Claudio Gil Araujo is a Brazilian researcher who studies people’s’ ability to get on and off the floor as a marker of longevity. Basically, those study subjects that had to use one or both hands, an arm, their knees, a lower leg, a hand/s on their leg/ as a brace, or momentum to stand up from a floor-seated position, had a greater mortality rate as compared to those who could bring themselves from a floor seat to standing and back to a floor seat using only the strength of their bodies. While internal force production, or being able to mobilize and lift your own body weight, may not predict how long YOU will live, it is certainly a marker of functional health and reflects your mobilities and strengths at the deeper level of your cells and blood vessels.

Lose points for:

Lose points for:

In the image above, you would lose points in your overall sit/stand test score for using a hand, knee, forearm, hand on knee, or side of leg to brace or leverage getting on/off floor.

Here is a video of Araujo’s sit/stand test, with English subtitles.

Sitting on the floor. Being able to get down onto the floor and back up again with grace and ease, like all things worth achieving, takes practice. It also takes remembering to do it, forming a habit. The next time you find yourself sitting in a chair, nudge yourself to take your task onto the floor, even if only for a minute, to begin a daily, lifelong habit and practice of sitting on the floor.

So here is my proposal.

“Do you FootLove Yoga Blog Reader promise to sit on the floor, unsupported, everyday, several times a day, for as long as you live?”

“Do you?”

“Do you?”

Namaste, Michele

Bras, the Burkas of the Western World

My breasts are small. My nipples are large. These facts will be important later in this story. About 12 years ago, I did a brief, fun, memorable modeling stint for sporty women’s clothing catalog Title Nine – this fact is my disclosure.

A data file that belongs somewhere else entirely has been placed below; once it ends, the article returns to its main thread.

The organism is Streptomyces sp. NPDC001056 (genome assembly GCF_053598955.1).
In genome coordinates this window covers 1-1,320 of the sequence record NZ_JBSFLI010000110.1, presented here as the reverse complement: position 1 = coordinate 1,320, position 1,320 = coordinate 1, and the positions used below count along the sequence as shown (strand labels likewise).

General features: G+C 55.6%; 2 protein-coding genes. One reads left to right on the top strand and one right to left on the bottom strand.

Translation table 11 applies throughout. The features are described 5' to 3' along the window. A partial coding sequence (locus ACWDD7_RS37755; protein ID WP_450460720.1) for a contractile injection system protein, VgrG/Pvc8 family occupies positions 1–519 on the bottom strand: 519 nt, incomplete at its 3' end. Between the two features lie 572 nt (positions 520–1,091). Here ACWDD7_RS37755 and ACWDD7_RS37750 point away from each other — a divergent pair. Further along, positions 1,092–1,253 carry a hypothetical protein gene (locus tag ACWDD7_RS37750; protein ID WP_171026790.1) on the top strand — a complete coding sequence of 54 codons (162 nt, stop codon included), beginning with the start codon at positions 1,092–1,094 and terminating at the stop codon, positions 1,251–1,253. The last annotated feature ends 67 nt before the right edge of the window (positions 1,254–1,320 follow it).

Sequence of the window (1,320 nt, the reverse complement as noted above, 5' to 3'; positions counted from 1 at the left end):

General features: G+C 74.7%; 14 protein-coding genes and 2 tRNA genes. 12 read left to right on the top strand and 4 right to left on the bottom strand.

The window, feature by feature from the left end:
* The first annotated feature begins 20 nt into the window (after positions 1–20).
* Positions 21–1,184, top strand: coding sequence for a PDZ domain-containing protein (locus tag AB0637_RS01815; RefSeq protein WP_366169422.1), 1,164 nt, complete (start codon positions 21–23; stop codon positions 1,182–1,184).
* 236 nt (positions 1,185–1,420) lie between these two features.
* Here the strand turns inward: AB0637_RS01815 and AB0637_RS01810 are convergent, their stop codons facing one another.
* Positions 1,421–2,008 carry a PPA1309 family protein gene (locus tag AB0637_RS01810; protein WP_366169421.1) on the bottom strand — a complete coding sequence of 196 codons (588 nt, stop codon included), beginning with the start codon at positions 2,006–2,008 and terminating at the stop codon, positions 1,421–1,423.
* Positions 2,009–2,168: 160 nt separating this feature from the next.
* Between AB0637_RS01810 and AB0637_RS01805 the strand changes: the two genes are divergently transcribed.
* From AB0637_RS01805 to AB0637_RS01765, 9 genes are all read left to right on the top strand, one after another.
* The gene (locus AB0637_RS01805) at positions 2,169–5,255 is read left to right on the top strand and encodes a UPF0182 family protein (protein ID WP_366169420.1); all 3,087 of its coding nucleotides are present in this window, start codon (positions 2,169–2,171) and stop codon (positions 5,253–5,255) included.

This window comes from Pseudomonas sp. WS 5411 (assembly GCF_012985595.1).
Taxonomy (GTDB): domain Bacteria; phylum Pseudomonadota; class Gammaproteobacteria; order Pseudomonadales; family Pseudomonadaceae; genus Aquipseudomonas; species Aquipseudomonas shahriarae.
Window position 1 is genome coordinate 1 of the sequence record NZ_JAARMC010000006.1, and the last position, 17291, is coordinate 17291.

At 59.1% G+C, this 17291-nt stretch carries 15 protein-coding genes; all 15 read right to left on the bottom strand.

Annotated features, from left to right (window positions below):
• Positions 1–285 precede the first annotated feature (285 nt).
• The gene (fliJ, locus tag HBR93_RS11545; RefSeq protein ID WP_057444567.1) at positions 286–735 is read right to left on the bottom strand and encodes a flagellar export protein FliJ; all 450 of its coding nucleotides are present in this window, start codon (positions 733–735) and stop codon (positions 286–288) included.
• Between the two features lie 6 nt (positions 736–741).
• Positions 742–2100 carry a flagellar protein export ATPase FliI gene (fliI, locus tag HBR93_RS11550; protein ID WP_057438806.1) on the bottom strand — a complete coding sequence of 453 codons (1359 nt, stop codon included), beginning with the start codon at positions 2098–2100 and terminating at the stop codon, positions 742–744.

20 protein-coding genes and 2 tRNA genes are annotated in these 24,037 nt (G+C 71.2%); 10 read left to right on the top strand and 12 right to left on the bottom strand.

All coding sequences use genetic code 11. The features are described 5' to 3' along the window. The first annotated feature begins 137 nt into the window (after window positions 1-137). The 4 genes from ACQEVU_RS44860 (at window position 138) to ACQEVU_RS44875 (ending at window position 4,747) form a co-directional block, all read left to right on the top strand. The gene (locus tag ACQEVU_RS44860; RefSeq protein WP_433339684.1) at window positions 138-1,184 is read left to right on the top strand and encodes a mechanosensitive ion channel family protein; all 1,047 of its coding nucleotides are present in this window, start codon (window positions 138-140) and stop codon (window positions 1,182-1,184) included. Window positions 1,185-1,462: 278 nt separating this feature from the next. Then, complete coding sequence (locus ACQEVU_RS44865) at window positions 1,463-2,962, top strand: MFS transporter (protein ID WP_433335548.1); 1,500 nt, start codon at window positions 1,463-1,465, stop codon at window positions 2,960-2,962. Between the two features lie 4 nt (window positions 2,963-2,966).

Last night, I browsed through Title Nine’s latest catalog and got myself wrapped around the axle (again) about boobs. I was checking out bras, when I read about a bra called The Deuce, “light molding keeps the gals in shape and the headlights low.” Infuriated, I posted the following on Facebook ‘My nipples are not headlights and I will not keep them low.’ A discussion ensued. When I found myself commenting a treatise on breasts, I determined that I had harnessed enough incredulity for a blog post. Words and phrases in “quotes” are Title Nine’s.

Of course, I’ll start with nipples, given mine. We have a cultural aversion to nipples, treating them as if they are so dirty, profane, and obscene that not only should they be hidden from sight, but we should not speak their indecent name. I have felt pressured into hiding my large nipples much of my adult life. About a year ago, during an epiphany in the mirror with a clinging yellow shirt, I tossed out all of my undy bras and extracted the padded inserts (“removable modesty padding”) from my yoga tops. As a small breasted, large nippled yoga teacher, I admit I was uncomfortable standing in front of my class the first time without monoculturally-shaped modesty pads, knowing my immodest nipples were naughtily erect. But “the gals” and I prevailed. To hell with the nipple haters! No more burkas for my boobs.

Behind every nipple is a boob and in some cases, a large one, as my bustier friends have reminded me. Acknowledging that I am small breasted, I understand that larger breasts feel better with the support a bra gives. But consider that bras are a very modern invention. Prior to bras and other containment contraptions, women’s breasts were wild and free. Feral breasts (those that have never been held captive by bras) have a better opportunity to develop the capacity to hold their own weight without harmful impacts on other body parts. As a young, wild pair of breasts develop, ideally the natural movements of a the girl’s upper body would develop intrinsic and extrinsic breast-supporting fascial, ligamentous and muscular structures with appropriate strength and yield to allow her breasts to move naturally with ease. I say ideally, because most developing girls do not engage in anywhere near enough natural upper body movement to develop these tissues. Natural movements are those that would occur if we had to complete our essential activities of living without any modern convenience – performing the tasks that our bodies evolved over hundreds of thousands of years to do like walk, climb, hunt, drag, dig, gather, build shelter, and squat to birth, bathroom, cook, and rest. Our early ancestors used their upper bodies to dig, push, pull, hang, climb, throw spears, make tools, lift, and carry their few possessions, including their children. Imagine using your body to do/make everything you need to survive in this world! That’s what our bodies evolved to do. Our boobs evolved to support themselves.